Type 1 diabetes (T1D) is characterized by the autoimmune destruction of insulin-producing pancreatic beta cells. Although environmental factors interplay with genetic susceptibility to promote immune dysregulation and disease, it remains unclear as to which potential environmental factors are causative and not simply correlative. Despite many hints that the microbiome can have a profound effect on T1D, significant changes in bacterial gut flora and diversity appear to emerge only after the detection of early signs of T1D. Surprisingly, we recently found significant differences in the gut virome preceding the initial signs of T1D, raising the tantalizing possibility that the state of the virome may influence or predict whether susceptible individuals progress on the path to disease. The challenge will be to discern whether there is likely a causative relationship between detected virome differences and T1D.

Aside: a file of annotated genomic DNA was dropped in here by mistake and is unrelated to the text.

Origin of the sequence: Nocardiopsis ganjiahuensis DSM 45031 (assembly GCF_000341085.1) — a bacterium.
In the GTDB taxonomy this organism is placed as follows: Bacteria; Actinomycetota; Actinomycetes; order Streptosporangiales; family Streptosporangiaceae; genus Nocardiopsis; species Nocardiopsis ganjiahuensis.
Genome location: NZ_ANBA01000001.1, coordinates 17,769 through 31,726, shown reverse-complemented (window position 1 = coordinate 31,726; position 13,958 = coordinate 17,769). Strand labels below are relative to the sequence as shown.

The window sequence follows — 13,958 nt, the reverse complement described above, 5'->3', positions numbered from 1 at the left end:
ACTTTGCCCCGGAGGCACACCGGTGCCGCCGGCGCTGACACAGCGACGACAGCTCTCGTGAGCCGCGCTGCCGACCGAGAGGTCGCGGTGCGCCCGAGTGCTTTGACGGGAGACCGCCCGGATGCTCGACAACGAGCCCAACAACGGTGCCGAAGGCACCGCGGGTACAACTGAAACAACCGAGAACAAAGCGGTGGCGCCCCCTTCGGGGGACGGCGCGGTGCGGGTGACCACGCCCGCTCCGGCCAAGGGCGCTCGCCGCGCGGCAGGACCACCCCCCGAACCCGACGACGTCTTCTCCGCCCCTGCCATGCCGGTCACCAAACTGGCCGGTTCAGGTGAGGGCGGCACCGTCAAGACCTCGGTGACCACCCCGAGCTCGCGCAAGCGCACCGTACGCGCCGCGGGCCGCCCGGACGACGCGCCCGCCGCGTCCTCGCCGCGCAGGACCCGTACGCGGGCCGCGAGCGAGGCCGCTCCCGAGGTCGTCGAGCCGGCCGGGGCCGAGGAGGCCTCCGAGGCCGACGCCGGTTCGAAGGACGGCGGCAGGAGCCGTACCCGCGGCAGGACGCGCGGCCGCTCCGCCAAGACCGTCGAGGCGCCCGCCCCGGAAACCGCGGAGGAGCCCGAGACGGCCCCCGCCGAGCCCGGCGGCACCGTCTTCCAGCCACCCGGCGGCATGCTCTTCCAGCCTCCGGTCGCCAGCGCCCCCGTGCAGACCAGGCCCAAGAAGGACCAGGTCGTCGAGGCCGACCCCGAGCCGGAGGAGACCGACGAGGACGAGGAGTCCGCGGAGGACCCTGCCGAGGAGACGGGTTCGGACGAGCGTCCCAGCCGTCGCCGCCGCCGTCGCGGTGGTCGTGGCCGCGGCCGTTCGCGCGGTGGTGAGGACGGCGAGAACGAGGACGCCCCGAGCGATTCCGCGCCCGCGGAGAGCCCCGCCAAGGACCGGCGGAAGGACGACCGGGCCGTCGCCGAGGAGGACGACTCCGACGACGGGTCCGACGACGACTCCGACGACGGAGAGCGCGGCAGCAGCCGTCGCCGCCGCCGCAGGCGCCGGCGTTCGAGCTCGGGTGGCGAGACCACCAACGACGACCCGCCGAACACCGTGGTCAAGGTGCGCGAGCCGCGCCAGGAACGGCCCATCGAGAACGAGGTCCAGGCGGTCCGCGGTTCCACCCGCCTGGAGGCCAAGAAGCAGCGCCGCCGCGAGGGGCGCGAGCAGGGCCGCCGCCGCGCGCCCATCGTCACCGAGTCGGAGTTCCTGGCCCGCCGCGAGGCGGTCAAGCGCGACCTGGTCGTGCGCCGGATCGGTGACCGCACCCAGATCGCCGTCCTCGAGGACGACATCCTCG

Original languageEnglish
Pages (from-to)422-425
Number of pages4
JournalDNA and cell biology
Issue number5
StatePublished - May 1 2018


  • CRESS DNA virus
  • bacteriophages
  • microbiome
  • type 1 diabetes
  • virome


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